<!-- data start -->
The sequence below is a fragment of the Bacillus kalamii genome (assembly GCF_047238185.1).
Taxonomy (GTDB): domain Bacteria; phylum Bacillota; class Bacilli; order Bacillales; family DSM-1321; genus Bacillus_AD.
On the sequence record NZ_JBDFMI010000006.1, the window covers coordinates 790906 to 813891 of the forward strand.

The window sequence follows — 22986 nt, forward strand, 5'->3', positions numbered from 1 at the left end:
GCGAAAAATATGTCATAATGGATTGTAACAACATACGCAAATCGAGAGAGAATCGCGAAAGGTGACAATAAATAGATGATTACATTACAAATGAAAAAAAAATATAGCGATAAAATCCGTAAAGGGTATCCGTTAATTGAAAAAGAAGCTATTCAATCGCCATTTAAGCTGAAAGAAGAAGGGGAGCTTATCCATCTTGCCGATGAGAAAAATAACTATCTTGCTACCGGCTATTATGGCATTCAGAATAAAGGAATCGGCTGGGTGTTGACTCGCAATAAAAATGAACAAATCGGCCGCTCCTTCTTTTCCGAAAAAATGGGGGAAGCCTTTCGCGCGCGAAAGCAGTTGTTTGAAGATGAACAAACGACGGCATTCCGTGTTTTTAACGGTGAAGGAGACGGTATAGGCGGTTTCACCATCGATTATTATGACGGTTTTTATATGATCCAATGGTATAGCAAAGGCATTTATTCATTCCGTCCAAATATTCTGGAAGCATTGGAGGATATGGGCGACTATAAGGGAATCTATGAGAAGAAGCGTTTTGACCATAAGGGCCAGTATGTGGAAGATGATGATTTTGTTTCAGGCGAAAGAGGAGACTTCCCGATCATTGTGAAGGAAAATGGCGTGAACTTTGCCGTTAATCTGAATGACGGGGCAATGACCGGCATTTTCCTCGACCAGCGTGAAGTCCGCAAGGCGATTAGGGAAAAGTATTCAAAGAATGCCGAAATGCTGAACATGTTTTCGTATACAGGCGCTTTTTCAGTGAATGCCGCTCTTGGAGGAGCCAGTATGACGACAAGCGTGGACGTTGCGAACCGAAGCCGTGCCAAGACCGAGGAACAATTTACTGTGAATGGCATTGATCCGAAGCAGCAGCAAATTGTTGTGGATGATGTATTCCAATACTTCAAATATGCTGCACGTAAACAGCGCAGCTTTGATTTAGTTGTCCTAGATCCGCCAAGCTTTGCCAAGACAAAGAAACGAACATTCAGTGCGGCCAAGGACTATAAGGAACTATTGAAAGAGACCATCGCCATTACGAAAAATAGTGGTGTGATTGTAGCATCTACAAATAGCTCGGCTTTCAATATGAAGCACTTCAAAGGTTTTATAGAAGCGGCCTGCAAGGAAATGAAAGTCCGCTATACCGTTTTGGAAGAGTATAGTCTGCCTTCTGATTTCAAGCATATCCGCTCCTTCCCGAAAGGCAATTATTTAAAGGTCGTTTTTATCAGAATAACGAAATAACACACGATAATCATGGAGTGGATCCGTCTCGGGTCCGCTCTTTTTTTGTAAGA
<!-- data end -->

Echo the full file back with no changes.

The sequence below is a fragment of the Bacillus kalamii genome (assembly GCF_047238185.1).
Taxonomy (GTDB): domain Bacteria; phylum Bacillota; class Bacilli; order Bacillales; family DSM-1321; genus Bacillus_AD.
On the sequence record NZ_JBDFMI010000006.1, the window covers coordinates 790906 to 813891 of the forward strand.

The window sequence follows — 22986 nt, forward strand, 5'->3', positions numbered from 1 at the left end:
GCGAAAAATATGTCATAATGGATTGTAACAACATACGCAAATCGAGAGAGAATCGCGAAAGGTGACAATAAATAGATGATTACATTACAAATGAAAAAAAAATATAGCGATAAAATCCGTAAAGGGTATCCGTTAATTGAAAAAGAAGCTATTCAATCGCCATTTAAGCTGAAAGAAGAAGGGGAGCTTATCCATCTTGCCGATGAGAAAAATAACTATCTTGCTACCGGCTATTATGGCATTCAGAATAAAGGAATCGGCTGGGTGTTGACTCGCAATAAAAATGAACAAATCGGCCGCTCCTTCTTTTCCGAAAAAATGGGGGAAGCCTTTCGCGCGCGAAAGCAGTTGTTTGAAGATGAACAAACGACGGCATTCCGTGTTTTTAACGGTGAAGGAGACGGTATAGGCGGTTTCACCATCGATTATTATGACGGTTTTTATATGATCCAATGGTATAGCAAAGGCATTTATTCATTCCGTCCAAATATTCTGGAAGCATTGGAGGATATGGGCGACTATAAGGGAATCTATGAGAAGAAGCGTTTTGACCATAAGGGCCAGTATGTGGAAGATGATGATTTTGTTTCAGGCGAAAGAGGAGACTTCCCGATCATTGTGAAGGAAAATGGCGTGAACTTTGCCGTTAATCTGAATGACGGGGCAATGACCGGCATTTTCCTCGACCAGCGTGAAGTCCGCAAGGCGATTAGGGAAAAGTATTCAAAGAATGCCGAAATGCTGAACATGTTTTCGTATACAGGCGCTTTTTCAGTGAATGCCGCTCTTGGAGGAGCCAGTATGACGACAAGCGTGGACGTTGCGAACCGAAGCCGTGCCAAGACCGAGGAACAATTTACTGTGAATGGCATTGATCCGAAGCAGCAGCAAATTGTTGTGGATGATGTATTCCAATACTTCAAATATGCTGCACGTAAACAGCGCAGCTTTGATTTAGTTGTCCTAGATCCGCCAAGCTTTGCCAAGACAAAGAAACGAACATTCAGTGCGGCCAAGGACTATAAGGAACTATTGAAAGAGACCATCGCCATTACGAAAAATAGTGGTGTGATTGTAGCATCTACAAATAGCTCGGCTTTCAATATGAAGCACTTCAAAGGTTTTATAGAAGCGGCCTGCAAGGAAATGAAAGTCCGCTATACCGTTTTGGAAGAGTATAGTCTGCCTTCTGATTTCAAGCATATCCGCTCCTTCCCGAAAGGCAATTATTTAAAGGTCGTTTTTATCAGAATAACGAAATAACACACGATAATCATGGAGTGGATCCGTCTCGGGTCCGCTCTTTTTTTGTAAGA